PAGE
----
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Create Dockerfiles for spawning containers that can act as GlusterFS nodes and GlusterFS clients
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Create Dockerfiles for spawning containers that can act as GlusterFS nodes and GlusterFS clients


Can be used for quickly creating a PoC setup for deploying / showcasing GlusterFS and its features


This project provides Dockerfile(s) for creating containers that can act as GlusterFS

nodes (aka server node) and GlusterFS client (aka client node). This can help in quickly

setting up server and client containers, using the server containers to create/configure

GlusterFS cluster and using the client container to showcase GlusterFS client

operations. Depending on which Dockerfile you use, the relevant (server or client) RPM

GlusterFS packages are pre-installed in the container, ready to go!


  1. An OS that can act as docker host

This was tested on Fedora 21 VM

  1. Install docker-io RPM package on the host

docker-io package provides the docker utility thats used in the Steps section below

Google for & install the appropriate package if you are using other OS

  1. NOTE: Physical machine or a VM, either can be used as a docker host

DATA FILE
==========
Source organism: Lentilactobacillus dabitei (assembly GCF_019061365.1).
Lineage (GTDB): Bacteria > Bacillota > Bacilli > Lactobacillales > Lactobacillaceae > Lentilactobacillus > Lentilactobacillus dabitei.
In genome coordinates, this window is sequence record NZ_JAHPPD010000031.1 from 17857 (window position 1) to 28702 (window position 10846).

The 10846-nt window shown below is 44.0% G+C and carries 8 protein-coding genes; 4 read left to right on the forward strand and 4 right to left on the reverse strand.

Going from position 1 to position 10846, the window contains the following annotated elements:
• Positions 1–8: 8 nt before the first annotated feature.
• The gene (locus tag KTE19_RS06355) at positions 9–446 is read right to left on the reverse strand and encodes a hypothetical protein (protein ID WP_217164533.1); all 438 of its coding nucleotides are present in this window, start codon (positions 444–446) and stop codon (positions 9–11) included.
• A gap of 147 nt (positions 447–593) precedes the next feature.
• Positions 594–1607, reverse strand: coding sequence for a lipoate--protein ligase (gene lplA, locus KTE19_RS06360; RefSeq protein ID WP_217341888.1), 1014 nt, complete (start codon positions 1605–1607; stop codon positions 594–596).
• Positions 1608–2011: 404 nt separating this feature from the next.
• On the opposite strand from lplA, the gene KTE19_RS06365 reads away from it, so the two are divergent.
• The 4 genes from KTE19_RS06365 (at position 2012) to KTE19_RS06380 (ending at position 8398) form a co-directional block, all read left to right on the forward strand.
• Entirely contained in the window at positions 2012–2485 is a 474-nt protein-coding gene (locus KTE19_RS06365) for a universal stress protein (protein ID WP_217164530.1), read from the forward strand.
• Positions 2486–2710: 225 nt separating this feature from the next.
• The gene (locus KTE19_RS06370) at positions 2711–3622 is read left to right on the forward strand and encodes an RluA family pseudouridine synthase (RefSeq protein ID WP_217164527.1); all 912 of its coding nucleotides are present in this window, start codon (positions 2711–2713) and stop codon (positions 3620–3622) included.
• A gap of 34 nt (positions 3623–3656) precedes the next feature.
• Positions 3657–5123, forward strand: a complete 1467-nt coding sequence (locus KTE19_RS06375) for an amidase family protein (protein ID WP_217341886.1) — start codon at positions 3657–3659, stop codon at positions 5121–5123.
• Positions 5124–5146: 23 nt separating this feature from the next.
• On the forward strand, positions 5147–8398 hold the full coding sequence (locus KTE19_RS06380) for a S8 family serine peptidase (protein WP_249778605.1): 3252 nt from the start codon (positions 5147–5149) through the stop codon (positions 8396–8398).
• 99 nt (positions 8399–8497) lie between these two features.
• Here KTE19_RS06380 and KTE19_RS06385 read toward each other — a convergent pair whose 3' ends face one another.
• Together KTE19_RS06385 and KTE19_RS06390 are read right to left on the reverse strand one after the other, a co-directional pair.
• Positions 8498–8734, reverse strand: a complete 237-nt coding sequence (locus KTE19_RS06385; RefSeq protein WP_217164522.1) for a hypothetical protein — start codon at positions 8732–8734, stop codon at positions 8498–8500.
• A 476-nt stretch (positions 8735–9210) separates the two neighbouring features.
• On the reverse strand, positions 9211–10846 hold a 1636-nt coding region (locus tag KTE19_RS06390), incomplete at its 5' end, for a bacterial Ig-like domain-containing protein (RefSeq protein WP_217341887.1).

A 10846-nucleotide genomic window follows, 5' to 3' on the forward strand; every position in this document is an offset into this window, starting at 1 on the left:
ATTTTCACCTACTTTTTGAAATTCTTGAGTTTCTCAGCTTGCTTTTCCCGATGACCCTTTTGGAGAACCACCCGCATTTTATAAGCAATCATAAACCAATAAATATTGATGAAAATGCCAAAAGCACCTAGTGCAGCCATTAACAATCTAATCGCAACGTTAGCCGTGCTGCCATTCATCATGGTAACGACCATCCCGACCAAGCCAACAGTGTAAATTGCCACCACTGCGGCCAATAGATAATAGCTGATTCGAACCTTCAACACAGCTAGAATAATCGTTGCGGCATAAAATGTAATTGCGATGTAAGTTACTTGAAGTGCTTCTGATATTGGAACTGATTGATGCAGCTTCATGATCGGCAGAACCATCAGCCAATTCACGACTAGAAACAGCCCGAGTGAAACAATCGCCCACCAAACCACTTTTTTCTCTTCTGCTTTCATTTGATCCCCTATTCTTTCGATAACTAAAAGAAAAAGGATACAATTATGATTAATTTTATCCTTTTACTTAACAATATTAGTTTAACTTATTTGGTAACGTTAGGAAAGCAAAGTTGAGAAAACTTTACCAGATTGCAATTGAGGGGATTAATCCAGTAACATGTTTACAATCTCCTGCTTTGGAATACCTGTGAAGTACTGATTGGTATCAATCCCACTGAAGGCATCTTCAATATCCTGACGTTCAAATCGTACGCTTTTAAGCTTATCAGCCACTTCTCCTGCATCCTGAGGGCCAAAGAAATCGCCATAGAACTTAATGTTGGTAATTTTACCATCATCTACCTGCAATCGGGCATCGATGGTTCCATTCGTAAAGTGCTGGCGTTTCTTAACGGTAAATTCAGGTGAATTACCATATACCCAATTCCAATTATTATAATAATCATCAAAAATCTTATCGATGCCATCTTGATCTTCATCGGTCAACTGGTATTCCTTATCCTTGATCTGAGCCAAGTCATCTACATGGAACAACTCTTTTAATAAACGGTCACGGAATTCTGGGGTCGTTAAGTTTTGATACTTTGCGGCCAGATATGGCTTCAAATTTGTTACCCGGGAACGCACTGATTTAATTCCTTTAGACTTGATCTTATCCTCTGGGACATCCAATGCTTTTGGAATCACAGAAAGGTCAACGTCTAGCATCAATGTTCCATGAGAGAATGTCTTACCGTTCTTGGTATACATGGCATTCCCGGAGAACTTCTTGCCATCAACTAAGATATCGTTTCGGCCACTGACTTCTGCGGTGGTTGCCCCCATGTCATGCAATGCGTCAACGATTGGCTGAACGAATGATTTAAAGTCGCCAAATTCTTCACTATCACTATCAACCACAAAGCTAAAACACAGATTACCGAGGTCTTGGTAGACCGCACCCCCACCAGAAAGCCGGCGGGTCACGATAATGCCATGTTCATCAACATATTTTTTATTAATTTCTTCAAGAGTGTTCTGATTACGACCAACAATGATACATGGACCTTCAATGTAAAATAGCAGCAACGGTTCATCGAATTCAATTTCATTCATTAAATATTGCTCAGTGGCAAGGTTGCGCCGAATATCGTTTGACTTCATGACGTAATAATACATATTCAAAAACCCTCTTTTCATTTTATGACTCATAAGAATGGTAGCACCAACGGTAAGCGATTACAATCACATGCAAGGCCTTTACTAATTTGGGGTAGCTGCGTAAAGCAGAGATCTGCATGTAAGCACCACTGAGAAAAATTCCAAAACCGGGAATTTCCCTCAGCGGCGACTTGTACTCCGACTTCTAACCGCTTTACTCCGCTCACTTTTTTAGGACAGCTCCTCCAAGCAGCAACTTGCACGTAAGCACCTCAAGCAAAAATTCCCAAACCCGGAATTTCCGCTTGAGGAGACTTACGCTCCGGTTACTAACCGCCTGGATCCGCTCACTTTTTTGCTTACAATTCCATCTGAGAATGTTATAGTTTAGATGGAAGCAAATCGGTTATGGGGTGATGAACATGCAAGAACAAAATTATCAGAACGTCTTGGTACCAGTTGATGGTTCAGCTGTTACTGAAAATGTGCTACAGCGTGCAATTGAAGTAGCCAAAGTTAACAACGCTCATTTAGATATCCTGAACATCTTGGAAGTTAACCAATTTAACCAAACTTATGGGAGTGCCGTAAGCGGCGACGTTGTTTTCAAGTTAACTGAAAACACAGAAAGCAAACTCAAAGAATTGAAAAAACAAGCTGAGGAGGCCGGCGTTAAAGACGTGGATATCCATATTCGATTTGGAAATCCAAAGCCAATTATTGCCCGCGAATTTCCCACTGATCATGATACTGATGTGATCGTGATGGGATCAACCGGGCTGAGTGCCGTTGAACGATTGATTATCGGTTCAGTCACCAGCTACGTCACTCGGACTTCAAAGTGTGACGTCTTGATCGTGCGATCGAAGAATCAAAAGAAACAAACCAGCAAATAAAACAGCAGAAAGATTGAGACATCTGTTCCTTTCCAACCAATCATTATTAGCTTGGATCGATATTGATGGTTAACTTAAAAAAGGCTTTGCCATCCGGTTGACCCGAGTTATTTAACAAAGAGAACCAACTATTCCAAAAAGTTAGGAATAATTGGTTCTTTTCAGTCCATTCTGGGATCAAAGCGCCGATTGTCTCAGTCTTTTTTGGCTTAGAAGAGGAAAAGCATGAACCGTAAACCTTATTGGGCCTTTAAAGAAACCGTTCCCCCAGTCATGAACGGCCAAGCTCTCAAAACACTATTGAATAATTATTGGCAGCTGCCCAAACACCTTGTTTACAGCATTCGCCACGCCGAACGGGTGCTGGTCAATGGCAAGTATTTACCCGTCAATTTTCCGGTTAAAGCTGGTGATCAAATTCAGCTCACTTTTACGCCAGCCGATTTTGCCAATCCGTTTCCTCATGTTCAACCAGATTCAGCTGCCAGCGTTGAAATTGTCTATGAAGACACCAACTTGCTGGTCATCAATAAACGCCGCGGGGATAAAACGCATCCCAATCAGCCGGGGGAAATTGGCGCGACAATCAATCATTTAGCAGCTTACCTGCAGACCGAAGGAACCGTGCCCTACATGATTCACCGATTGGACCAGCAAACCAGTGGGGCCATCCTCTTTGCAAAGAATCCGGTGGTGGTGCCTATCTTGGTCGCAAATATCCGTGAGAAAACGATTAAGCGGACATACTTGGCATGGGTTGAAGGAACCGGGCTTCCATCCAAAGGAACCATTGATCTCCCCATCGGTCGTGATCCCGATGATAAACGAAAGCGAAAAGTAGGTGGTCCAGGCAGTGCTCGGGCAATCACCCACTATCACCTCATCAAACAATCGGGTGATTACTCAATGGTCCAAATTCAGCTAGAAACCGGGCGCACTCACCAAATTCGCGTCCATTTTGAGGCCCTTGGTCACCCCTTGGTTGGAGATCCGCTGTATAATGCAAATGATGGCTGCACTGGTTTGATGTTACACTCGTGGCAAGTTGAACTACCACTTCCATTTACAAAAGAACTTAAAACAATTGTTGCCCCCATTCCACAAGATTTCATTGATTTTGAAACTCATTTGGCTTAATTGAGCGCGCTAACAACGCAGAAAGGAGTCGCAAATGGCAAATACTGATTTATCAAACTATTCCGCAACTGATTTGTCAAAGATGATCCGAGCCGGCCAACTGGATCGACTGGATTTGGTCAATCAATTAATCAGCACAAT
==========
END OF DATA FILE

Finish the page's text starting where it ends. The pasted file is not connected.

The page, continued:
The steps below needs to be done on the docker host (See Pre-Requisites)

(Prefix 'sudo' to the docker specific steps below, if running as non-root)

  1. git clone

Clones this project that has the server and client Dockerfiles.

  1. cd Gluster-in-Docker

  2. docker build -t glusterfs-docker .

Builds the server image

  1. docker build -t glusterfs-client -f ./Dockerfile.client .

Builds the client image

  1. docker run -d --privileged=true glusterfs-docker

This creates a container that can act as a GlusterFS server node.

Run this cmd as many times, as many server node(s) you need, thus creating as many containers (1 for each server node)

  1. docker run -d --privileged=true glusterfs-client

This creates a container that can act as a GlusterFS client node.

Typically 1 container is enuf for PoC/demo purposes, but you can create more than one container if need be

  1. docker inspect -f "{{ .NetworkSettings.IPAddress }}" <container ID>

Use docker ps command to get the ID of the containers you spawned.

Then use that ID in the cmd above to get the container's IP address

  1. You can then ssh into the container(s) using that IP address

login: root

password: password

  1. Now you are ready to go!

9.1) Go ahead and start using the server containers as GlusterFS nodes (peer probe and so on..), create a cluster, create/delete GlusterFS volume etc

9.2) Once you create a GlusterFS cluster and GlusterFS volume(s) inside it, you can then use the client container(s) to mount/access GlusterFS volume(s)


This project was forked from the original project which aimed at installing GlusterFS in

a container using GlusterFS source. In this project, it was modified to work with

pre-installed RPM packages.

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